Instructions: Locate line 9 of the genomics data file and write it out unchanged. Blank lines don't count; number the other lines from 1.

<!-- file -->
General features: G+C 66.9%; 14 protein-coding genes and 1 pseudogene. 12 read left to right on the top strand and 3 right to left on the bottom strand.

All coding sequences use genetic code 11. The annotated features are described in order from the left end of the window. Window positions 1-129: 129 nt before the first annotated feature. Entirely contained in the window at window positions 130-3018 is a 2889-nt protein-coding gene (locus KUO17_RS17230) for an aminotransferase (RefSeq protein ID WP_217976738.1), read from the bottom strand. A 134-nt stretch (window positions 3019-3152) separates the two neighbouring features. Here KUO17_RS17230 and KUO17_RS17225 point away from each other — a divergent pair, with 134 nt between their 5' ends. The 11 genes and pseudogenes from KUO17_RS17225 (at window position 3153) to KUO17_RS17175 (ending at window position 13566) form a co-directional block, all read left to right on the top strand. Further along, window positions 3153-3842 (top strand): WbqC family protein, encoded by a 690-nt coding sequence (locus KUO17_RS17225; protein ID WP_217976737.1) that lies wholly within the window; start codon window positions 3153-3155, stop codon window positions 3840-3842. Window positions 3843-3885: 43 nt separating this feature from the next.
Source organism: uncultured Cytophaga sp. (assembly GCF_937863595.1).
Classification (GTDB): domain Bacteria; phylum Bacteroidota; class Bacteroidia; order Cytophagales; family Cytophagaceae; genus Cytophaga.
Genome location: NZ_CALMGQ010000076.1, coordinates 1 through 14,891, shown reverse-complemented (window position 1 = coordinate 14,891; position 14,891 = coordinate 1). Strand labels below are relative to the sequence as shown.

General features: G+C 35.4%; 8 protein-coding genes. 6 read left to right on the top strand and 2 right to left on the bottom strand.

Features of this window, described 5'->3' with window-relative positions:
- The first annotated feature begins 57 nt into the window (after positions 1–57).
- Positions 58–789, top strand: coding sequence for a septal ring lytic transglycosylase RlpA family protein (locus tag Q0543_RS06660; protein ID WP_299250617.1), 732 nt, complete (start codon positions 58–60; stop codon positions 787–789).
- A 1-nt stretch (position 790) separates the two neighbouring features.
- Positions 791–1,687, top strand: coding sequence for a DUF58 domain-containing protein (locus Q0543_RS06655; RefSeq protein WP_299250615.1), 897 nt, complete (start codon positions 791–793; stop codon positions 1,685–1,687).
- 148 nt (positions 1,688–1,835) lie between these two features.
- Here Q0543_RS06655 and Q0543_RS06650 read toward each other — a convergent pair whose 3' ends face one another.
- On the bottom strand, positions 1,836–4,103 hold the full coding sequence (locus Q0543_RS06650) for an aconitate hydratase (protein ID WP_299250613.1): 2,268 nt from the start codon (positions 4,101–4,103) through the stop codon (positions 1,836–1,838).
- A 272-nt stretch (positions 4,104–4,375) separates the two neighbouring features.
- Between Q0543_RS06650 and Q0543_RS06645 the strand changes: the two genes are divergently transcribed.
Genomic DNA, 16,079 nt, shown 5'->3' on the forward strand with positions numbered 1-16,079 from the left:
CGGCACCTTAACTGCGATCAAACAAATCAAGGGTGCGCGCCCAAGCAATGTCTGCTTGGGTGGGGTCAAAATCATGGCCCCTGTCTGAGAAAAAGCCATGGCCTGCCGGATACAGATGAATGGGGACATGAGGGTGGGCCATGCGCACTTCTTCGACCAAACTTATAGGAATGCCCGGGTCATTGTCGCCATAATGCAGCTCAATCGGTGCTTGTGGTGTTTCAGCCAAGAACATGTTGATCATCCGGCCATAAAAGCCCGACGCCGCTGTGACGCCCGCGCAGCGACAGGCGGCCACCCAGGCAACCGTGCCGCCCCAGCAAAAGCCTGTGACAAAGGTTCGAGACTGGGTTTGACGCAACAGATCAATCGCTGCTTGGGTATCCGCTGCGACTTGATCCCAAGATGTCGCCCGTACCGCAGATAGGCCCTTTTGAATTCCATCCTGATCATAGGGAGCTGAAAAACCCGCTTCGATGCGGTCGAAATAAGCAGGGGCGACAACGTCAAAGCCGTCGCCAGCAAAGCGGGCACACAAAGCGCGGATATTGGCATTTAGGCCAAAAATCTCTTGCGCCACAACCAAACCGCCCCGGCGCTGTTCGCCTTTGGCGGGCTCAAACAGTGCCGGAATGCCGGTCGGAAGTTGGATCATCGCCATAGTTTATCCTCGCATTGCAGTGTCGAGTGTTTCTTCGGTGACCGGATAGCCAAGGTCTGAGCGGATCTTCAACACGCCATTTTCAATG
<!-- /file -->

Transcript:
- Positions 58–789, top strand: coding sequence for a septal ring lytic transglycosylase RlpA family protein (locus tag Q0543_RS06660; protein ID WP_299250617.1), 732 nt, complete (start codon positions 58–60; stop codon positions 787–789).